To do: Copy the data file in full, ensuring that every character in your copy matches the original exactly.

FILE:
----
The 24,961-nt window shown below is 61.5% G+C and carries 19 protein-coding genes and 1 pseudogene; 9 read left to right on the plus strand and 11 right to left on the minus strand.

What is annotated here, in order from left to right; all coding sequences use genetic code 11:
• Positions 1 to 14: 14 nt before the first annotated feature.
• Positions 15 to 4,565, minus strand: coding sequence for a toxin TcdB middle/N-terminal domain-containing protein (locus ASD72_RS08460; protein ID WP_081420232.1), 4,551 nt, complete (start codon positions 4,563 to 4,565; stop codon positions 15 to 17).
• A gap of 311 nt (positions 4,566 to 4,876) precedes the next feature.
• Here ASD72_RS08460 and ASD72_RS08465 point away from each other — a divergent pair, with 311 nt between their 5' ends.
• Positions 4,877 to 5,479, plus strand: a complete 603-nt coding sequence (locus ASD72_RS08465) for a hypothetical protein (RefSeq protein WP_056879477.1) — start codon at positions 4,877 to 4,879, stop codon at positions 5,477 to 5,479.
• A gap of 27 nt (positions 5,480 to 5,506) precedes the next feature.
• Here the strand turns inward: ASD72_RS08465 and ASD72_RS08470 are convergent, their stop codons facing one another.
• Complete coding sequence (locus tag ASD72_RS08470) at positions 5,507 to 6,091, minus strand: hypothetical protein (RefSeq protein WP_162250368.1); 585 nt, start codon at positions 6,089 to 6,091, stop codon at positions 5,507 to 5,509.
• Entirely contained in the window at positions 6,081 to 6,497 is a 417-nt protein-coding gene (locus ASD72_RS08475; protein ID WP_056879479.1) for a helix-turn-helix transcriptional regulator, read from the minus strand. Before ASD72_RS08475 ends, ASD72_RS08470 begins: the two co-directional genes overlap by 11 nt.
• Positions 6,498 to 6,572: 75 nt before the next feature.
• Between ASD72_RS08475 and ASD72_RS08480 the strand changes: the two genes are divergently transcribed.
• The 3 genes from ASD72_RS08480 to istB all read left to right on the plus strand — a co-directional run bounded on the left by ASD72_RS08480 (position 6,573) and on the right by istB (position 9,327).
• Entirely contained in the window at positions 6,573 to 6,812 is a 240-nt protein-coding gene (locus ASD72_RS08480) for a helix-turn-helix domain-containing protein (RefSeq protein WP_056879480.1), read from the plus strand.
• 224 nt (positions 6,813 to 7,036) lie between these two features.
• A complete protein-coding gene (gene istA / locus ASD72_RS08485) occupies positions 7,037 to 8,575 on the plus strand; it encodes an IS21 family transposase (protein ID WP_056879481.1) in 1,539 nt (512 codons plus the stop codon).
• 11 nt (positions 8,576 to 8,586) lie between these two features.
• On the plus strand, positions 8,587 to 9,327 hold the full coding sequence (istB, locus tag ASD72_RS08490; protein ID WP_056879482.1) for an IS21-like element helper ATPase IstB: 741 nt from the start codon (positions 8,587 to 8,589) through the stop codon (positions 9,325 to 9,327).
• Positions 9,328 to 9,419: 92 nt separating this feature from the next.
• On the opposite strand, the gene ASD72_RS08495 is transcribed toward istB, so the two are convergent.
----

The 24,961-nt window shown below is 61.5% G+C and carries 19 protein-coding genes and 1 pseudogene; 9 read left to right on the plus strand and 11 right to left on the minus strand.

What is annotated here, in order from left to right; all coding sequences use genetic code 11:
• Positions 1 to 14: 14 nt before the first annotated feature.
• Positions 15 to 4,565, minus strand: coding sequence for a toxin TcdB middle/N-terminal domain-containing protein (locus ASD72_RS08460; protein ID WP_081420232.1), 4,551 nt, complete (start codon positions 4,563 to 4,565; stop codon positions 15 to 17).
• A gap of 311 nt (positions 4,566 to 4,876) precedes the next feature.
• Here ASD72_RS08460 and ASD72_RS08465 point away from each other — a divergent pair, with 311 nt between their 5' ends.
• Positions 4,877 to 5,479, plus strand: a complete 603-nt coding sequence (locus ASD72_RS08465) for a hypothetical protein (RefSeq protein WP_056879477.1) — start codon at positions 4,877 to 4,879, stop codon at positions 5,477 to 5,479.
• A gap of 27 nt (positions 5,480 to 5,506) precedes the next feature.
• Here the strand turns inward: ASD72_RS08465 and ASD72_RS08470 are convergent, their stop codons facing one another.
• Complete coding sequence (locus tag ASD72_RS08470) at positions 5,507 to 6,091, minus strand: hypothetical protein (RefSeq protein WP_162250368.1); 585 nt, start codon at positions 6,089 to 6,091, stop codon at positions 5,507 to 5,509.
• Entirely contained in the window at positions 6,081 to 6,497 is a 417-nt protein-coding gene (locus ASD72_RS08475; protein ID WP_056879479.1) for a helix-turn-helix transcriptional regulator, read from the minus strand. Before ASD72_RS08475 ends, ASD72_RS08470 begins: the two co-directional genes overlap by 11 nt.
• Positions 6,498 to 6,572: 75 nt before the next feature.
• Between ASD72_RS08475 and ASD72_RS08480 the strand changes: the two genes are divergently transcribed.
• The 3 genes from ASD72_RS08480 to istB all read left to right on the plus strand — a co-directional run bounded on the left by ASD72_RS08480 (position 6,573) and on the right by istB (position 9,327).
• Entirely contained in the window at positions 6,573 to 6,812 is a 240-nt protein-coding gene (locus ASD72_RS08480) for a helix-turn-helix domain-containing protein (RefSeq protein WP_056879480.1), read from the plus strand.
• 224 nt (positions 6,813 to 7,036) lie between these two features.
• A complete protein-coding gene (gene istA / locus ASD72_RS08485) occupies positions 7,037 to 8,575 on the plus strand; it encodes an IS21 family transposase (protein ID WP_056879481.1) in 1,539 nt (512 codons plus the stop codon).
• 11 nt (positions 8,576 to 8,586) lie between these two features.
• On the plus strand, positions 8,587 to 9,327 hold the full coding sequence (istB, locus tag ASD72_RS08490; protein ID WP_056879482.1) for an IS21-like element helper ATPase IstB: 741 nt from the start codon (positions 8,587 to 8,589) through the stop codon (positions 9,325 to 9,327).
• Positions 9,328 to 9,419: 92 nt separating this feature from the next.
• On the opposite strand, the gene ASD72_RS08495 is transcribed toward istB, so the two are convergent.